Socrates’ Apology resulted in his being sentenced to death by his fellow Athenians. How about Obama’s Apology? It seems to be working out well for him so far. In the Washington Times Jon Ward reports on the philosophy of apology that President Obama worked on so assiduously during his just concluded apology tour. Ward quotes David Axelrod expounding the philosophy:
David Axelrod, one of the president’s closest advisers, said Mr. Obama’s approach is one “he’s always believed in.”
“He’s always been someone who’s brought people of different views together by trying to reach a higher level of candor and honesty and understanding. And that’s worked well for him,” Mr. Axelrod said during an interview in Istanbul.
“He offers these [concessions] from a basis of pride in the country. But part of the pride we have in our country is that we’re always seeking that more perfect union, always addressing our own imperfections,” he said. “That’s a good quality, but by acknowledging that, it opens the door to be able to say, ‘Now you have your responsibilities. You have your challenges,'” he said.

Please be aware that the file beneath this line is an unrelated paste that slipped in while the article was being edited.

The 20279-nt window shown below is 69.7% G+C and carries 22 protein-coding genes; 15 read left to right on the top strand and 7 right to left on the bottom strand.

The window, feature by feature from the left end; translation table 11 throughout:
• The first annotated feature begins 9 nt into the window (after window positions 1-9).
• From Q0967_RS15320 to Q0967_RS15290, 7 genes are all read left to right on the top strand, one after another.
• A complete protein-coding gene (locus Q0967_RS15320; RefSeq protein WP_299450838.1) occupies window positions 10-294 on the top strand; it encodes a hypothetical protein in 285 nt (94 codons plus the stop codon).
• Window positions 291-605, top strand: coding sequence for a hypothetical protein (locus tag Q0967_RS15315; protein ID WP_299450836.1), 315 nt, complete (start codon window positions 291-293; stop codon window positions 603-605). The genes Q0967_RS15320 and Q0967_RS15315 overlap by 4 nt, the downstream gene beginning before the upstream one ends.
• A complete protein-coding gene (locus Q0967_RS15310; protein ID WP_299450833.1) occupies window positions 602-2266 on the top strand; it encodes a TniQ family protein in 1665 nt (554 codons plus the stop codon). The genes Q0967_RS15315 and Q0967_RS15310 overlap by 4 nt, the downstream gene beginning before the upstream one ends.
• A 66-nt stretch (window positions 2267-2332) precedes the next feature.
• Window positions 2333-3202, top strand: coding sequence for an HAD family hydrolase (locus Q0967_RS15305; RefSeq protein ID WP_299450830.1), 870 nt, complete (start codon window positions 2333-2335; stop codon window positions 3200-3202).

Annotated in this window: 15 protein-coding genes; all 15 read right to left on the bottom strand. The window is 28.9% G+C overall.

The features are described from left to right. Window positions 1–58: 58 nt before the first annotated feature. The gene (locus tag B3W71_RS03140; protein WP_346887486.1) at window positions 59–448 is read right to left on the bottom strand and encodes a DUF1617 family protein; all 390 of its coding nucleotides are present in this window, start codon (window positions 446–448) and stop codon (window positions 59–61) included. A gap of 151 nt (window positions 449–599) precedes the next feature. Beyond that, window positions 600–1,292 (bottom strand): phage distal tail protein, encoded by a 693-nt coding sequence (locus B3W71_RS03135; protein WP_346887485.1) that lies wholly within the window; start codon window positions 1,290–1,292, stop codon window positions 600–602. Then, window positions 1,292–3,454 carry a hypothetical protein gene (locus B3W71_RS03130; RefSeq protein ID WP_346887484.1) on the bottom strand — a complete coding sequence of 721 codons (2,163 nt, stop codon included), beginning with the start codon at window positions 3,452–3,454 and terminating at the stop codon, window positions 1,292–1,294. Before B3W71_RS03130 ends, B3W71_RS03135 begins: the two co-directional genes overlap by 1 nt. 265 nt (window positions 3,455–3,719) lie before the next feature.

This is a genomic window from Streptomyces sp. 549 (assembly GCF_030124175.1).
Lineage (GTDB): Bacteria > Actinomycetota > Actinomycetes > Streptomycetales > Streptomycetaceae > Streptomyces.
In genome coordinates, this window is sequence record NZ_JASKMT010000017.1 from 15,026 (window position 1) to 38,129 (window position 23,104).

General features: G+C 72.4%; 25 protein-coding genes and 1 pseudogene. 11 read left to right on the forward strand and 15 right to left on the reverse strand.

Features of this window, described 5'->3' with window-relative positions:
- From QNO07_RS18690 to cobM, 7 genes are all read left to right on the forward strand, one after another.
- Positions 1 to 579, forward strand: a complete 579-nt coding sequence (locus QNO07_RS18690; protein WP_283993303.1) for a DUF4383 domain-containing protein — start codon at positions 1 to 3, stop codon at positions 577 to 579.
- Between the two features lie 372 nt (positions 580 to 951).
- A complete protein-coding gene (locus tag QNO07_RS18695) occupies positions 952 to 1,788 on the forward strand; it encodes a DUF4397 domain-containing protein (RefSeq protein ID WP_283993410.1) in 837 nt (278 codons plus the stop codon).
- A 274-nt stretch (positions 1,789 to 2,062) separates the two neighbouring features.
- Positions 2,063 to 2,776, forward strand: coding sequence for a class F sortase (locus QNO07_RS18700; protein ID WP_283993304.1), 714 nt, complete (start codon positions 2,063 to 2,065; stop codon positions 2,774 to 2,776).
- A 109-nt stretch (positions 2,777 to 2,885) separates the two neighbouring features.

It is difficult to think of an example illusrating Axelrod’s proposition that Obama has “always been someone who’s brought people of different views together.” And when Axelrod refers to “our own imperfections,” it helps to recall that the “imperfections” asserted by Obama on his apology tour were preeminently those he none too subtly attributed to George Bush and the Bush administration. When Obama builds himself up by tearing down his predecessor and confessing to the sins of his fellow citizens, he seems to be demonstrating the kind of “pride we [liberals] have in our country.”